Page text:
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Kansas Man Acquitted of Defrauding Casino

25 January 2011 by admin

justice1011068897_67f3744648In a decision that has many people in the industry baffled, a Kansas man was acquitted of defrauding a casino by cashing in counterfeit chips, despite admitting to the fraud. Zhe Li, 38, a U.S. citizen and Wichita resident naturalized from China, was cleared by a jury, who had reasonable doubt that Li knew what he was doing.

Zhe Li was arrested on December 16, 2008 at the Argosy Casino for carrying counterfeit $100 chips. According to the prosecution, Li had exchanged or attempted to exchange more than $100,000 worth of counterfeit chips for cash.

In court, Li’s defense did not deny any of that. They admitted that the chips he had in his possession upon his arrest were counterfeit. They admitted that Li had exchanged or attempted to exchange more than $100,000 for chips that have an actual value totaling $0. However, Li’s lawyers stated that he was not guilty of fraud because he didn’t know the chips were counterfeit. Li told jurors that he had found a bag of chips in a trash bag by the side of the road. The jury considered that a reasonable doubt and acquitted him on the fraud charge.

Of course, the oldest excuses criminals have thought of are “it isn’t mine” and “I just found it” and “I had no idea!” It seems that everyone who has ever been arrested for having a baggie of drugs in their pocket says that they didn’t know it was there. Most say that it wasn’t their pants, as if borrowing someone else’s pants is a normal activity. If drugs are found in a car, someone else must have put them there! Recently, a man even denied knowledge of the cocaine police found in the crack of his butt. No, I’m not making that up.

Apparently, the jurors think it’s fine to defraud a company if you weren’t aware you were doing it. Additionally, they somehow think it’s likely that someone just happened upon a bag of $100,000 worth of casino chips and never once wondered if they were counterfeit or stolen. I’m not sure who showed worse judgment, Zhe Li or the jury.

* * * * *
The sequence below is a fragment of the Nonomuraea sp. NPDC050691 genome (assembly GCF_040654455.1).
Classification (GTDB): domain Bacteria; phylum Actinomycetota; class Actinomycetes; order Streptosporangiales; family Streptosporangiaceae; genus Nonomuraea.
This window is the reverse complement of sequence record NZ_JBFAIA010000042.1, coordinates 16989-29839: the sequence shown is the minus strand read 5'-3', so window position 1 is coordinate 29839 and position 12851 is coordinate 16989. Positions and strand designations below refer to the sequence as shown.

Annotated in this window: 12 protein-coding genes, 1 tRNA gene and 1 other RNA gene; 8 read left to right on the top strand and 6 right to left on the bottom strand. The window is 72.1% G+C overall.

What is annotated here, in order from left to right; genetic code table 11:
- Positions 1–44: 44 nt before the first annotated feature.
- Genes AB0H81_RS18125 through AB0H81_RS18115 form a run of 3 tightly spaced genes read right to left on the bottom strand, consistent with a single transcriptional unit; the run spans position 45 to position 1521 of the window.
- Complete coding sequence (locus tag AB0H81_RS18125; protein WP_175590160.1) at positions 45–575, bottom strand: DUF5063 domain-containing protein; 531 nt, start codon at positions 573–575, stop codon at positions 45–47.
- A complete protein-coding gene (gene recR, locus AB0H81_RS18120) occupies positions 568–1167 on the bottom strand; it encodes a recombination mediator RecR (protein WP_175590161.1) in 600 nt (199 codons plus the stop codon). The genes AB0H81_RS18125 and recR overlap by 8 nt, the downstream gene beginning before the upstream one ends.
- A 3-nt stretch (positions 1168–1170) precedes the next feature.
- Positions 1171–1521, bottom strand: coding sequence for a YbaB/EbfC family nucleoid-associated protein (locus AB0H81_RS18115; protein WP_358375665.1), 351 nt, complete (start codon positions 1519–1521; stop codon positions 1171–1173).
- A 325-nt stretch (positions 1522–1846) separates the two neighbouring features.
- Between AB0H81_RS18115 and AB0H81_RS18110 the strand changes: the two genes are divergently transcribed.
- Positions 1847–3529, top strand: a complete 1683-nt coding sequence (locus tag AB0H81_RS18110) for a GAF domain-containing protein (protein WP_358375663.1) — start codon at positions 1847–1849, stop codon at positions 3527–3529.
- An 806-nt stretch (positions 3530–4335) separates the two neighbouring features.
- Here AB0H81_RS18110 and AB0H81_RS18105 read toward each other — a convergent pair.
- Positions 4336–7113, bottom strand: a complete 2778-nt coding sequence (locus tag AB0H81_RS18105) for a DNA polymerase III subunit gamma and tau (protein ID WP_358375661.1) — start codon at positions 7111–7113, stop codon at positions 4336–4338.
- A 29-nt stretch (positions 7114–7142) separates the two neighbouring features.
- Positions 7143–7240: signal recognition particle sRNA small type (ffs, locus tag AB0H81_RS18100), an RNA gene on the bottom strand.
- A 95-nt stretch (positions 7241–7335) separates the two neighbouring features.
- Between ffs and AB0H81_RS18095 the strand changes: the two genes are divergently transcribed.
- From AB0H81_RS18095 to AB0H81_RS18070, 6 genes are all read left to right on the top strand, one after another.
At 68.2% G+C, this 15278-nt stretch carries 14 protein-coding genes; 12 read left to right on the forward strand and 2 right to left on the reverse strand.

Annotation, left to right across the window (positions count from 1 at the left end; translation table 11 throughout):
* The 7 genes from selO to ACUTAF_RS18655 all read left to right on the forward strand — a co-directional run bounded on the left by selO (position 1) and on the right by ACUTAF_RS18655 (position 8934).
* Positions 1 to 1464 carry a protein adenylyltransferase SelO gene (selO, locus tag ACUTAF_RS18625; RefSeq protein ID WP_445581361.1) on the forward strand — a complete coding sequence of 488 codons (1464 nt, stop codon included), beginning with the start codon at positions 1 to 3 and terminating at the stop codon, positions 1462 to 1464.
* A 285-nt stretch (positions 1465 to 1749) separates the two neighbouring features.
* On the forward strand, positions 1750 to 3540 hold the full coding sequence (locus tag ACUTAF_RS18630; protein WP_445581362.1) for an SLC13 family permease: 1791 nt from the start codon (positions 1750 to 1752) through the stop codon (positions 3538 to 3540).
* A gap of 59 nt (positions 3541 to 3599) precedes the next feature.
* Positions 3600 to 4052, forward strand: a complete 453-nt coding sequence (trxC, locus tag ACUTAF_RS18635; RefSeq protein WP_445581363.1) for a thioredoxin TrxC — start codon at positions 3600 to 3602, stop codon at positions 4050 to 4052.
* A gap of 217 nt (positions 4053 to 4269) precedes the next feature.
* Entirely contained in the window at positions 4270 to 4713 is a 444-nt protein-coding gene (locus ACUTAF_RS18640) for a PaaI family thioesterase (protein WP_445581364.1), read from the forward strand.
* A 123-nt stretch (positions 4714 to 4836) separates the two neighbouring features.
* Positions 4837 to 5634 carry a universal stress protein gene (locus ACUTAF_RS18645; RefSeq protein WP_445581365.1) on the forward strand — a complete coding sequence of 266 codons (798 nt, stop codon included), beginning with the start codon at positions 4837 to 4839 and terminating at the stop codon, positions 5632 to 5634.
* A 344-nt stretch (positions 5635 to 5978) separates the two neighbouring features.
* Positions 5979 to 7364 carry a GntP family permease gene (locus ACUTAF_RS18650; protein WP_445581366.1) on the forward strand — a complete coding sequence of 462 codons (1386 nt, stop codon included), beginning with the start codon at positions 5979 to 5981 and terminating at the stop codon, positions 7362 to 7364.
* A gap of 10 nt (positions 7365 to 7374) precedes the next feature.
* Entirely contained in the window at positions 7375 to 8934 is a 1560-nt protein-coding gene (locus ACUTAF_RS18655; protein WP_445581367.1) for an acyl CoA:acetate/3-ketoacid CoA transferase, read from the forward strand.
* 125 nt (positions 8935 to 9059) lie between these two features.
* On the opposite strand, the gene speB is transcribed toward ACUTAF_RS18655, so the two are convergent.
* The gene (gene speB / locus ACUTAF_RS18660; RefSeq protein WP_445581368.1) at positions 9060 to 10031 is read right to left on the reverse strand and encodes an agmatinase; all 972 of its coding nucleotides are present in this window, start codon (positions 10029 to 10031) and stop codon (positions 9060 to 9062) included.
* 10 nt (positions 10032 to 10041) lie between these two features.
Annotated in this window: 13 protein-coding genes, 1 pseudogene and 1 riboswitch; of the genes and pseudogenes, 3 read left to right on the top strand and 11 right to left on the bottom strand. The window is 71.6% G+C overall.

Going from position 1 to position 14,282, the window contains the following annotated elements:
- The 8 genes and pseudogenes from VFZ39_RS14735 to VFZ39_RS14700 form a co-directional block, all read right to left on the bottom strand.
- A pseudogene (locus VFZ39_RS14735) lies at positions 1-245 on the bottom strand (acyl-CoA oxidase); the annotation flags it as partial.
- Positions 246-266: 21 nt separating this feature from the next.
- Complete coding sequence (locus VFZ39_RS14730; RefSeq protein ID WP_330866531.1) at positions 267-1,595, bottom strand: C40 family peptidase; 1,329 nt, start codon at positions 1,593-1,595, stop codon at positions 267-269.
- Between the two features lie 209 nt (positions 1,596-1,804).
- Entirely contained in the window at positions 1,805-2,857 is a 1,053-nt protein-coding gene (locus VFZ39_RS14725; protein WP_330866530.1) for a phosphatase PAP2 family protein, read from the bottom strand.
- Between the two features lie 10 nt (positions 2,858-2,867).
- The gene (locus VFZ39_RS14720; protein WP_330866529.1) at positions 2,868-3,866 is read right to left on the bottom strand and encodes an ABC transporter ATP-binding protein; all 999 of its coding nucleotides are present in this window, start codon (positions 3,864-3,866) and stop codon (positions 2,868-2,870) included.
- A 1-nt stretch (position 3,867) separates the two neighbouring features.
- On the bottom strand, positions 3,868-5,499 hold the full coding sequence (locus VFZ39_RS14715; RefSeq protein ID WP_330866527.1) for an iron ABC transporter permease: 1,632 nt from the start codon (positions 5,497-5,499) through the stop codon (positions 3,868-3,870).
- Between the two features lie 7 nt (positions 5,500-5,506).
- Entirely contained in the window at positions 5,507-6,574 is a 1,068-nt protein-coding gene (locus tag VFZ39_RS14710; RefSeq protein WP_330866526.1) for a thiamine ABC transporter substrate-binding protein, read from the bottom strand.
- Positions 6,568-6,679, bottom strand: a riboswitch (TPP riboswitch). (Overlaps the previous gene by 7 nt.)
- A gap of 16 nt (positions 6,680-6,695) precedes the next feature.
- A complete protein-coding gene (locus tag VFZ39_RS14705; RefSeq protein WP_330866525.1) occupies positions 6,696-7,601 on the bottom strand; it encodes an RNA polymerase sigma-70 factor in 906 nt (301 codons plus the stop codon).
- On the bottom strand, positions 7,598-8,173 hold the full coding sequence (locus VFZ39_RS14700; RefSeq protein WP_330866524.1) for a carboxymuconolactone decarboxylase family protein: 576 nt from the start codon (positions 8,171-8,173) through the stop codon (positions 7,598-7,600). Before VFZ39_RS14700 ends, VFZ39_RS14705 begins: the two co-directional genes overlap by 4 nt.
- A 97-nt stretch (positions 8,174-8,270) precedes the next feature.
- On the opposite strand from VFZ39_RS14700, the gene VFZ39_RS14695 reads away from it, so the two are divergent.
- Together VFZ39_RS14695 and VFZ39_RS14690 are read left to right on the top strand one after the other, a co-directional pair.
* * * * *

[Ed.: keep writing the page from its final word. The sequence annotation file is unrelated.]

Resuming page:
In addition to being acquitted on the charge of defrauding the casino, Li was also acquitted on the charge of interstate transportation of fraud proceeds. Prosecutors stated that Li used more than $15,000 of the ill-gotten money and sent it to a Florida bank to pay off a Hummer H3. Li said that the money for the Hummer came not from cashing in the fraudulent chips, but from money his wife sent him from China. The jury again thought there was reasonable doubt.

Li was convicted of two charges, though. He was found to be in violation of the federal currency reporting law. The law requires banks to report all deposits of more than $10,000 to protect against money laundering. Prosecutors said that Li made four small deposits totaling $19,500 between October 29 and October 31, 2008 as a way of circumventing the reporting.

The other conviction was for lying on a food stamp application. When applying for food stamps, Li said that he did not have a vehicle or a substantial bank account, also lying about his income. Yes, folks, a man with a Hummer was on food stamps. The jury convicted him of that count in the indictment. Li’s sentencing hearing has not yet been scheduled. He faces up to 15 years in prison.

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